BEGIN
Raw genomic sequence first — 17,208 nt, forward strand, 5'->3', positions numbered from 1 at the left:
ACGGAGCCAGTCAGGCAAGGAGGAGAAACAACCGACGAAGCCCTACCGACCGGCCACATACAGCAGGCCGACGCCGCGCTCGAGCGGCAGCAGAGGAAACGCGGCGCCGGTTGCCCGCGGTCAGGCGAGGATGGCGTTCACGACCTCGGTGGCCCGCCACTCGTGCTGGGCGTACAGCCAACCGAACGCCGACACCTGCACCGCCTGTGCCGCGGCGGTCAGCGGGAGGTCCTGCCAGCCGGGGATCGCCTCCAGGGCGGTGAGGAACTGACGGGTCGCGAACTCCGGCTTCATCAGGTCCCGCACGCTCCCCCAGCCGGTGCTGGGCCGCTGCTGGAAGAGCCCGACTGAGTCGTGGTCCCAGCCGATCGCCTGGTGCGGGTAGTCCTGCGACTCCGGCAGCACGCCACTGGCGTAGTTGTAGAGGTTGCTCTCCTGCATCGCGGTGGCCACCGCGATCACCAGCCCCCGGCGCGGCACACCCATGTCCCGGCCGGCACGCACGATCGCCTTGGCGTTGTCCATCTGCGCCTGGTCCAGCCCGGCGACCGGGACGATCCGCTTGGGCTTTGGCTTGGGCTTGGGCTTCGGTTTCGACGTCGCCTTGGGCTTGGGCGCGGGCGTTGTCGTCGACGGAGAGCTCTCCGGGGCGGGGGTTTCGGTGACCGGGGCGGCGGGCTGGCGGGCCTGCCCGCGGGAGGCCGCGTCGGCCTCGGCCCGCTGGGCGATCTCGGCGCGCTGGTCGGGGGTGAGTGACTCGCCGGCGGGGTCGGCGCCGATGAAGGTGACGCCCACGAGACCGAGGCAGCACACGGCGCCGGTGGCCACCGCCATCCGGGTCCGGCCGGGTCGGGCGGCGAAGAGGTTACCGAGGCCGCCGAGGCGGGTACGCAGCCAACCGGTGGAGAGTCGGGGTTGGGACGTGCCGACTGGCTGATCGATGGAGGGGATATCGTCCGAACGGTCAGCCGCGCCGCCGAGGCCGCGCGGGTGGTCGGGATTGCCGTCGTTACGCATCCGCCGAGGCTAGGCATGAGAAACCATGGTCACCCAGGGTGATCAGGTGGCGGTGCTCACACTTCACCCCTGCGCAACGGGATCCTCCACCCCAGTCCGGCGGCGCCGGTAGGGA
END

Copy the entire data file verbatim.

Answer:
Raw genomic sequence first — 17,208 nt, forward strand, 5'->3', positions numbered from 1 at the left:
ACGGAGCCAGTCAGGCAAGGAGGAGAAACAACCGACGAAGCCCTACCGACCGGCCACATACAGCAGGCCGACGCCGCGCTCGAGCGGCAGCAGAGGAAACGCGGCGCCGGTTGCCCGCGGTCAGGCGAGGATGGCGTTCACGACCTCGGTGGCCCGCCACTCGTGCTGGGCGTACAGCCAACCGAACGCCGACACCTGCACCGCCTGTGCCGCGGCGGTCAGCGGGAGGTCCTGCCAGCCGGGGATCGCCTCCAGGGCGGTGAGGAACTGACGGGTCGCGAACTCCGGCTTCATCAGGTCCCGCACGCTCCCCCAGCCGGTGCTGGGCCGCTGCTGGAAGAGCCCGACTGAGTCGTGGTCCCAGCCGATCGCCTGGTGCGGGTAGTCCTGCGACTCCGGCAGCACGCCACTGGCGTAGTTGTAGAGGTTGCTCTCCTGCATCGCGGTGGCCACCGCGATCACCAGCCCCCGGCGCGGCACACCCATGTCCCGGCCGGCACGCACGATCGCCTTGGCGTTGTCCATCTGCGCCTGGTCCAGCCCGGCGACCGGGACGATCCGCTTGGGCTTTGGCTTGGGCTTGGGCTTCGGTTTCGACGTCGCCTTGGGCTTGGGCGCGGGCGTTGTCGTCGACGGAGAGCTCTCCGGGGCGGGGGTTTCGGTGACCGGGGCGGCGGGCTGGCGGGCCTGCCCGCGGGAGGCCGCGTCGGCCTCGGCCCGCTGGGCGATCTCGGCGCGCTGGTCGGGGGTGAGTGACTCGCCGGCGGGGTCGGCGCCGATGAAGGTGACGCCCACGAGACCGAGGCAGCACACGGCGCCGGTGGCCACCGCCATCCGGGTCCGGCCGGGTCGGGCGGCGAAGAGGTTACCGAGGCCGCCGAGGCGGGTACGCAGCCAACCGGTGGAGAGTCGGGGTTGGGACGTGCCGACTGGCTGATCGATGGAGGGGATATCGTCCGAACGGTCAGCCGCGCCGCCGAGGCCGCGCGGGTGGTCGGGATTGCCGTCGTTACGCATCCGCCGAGGCTAGGCATGAGAAACCATGGTCACCCAGGGTGATCAGGTGGCGGTGCTCACACTTCACCCCTGCGCAACGGGATCCTCCACCCCAGTCCGGCGGCGCCGGTAGGGA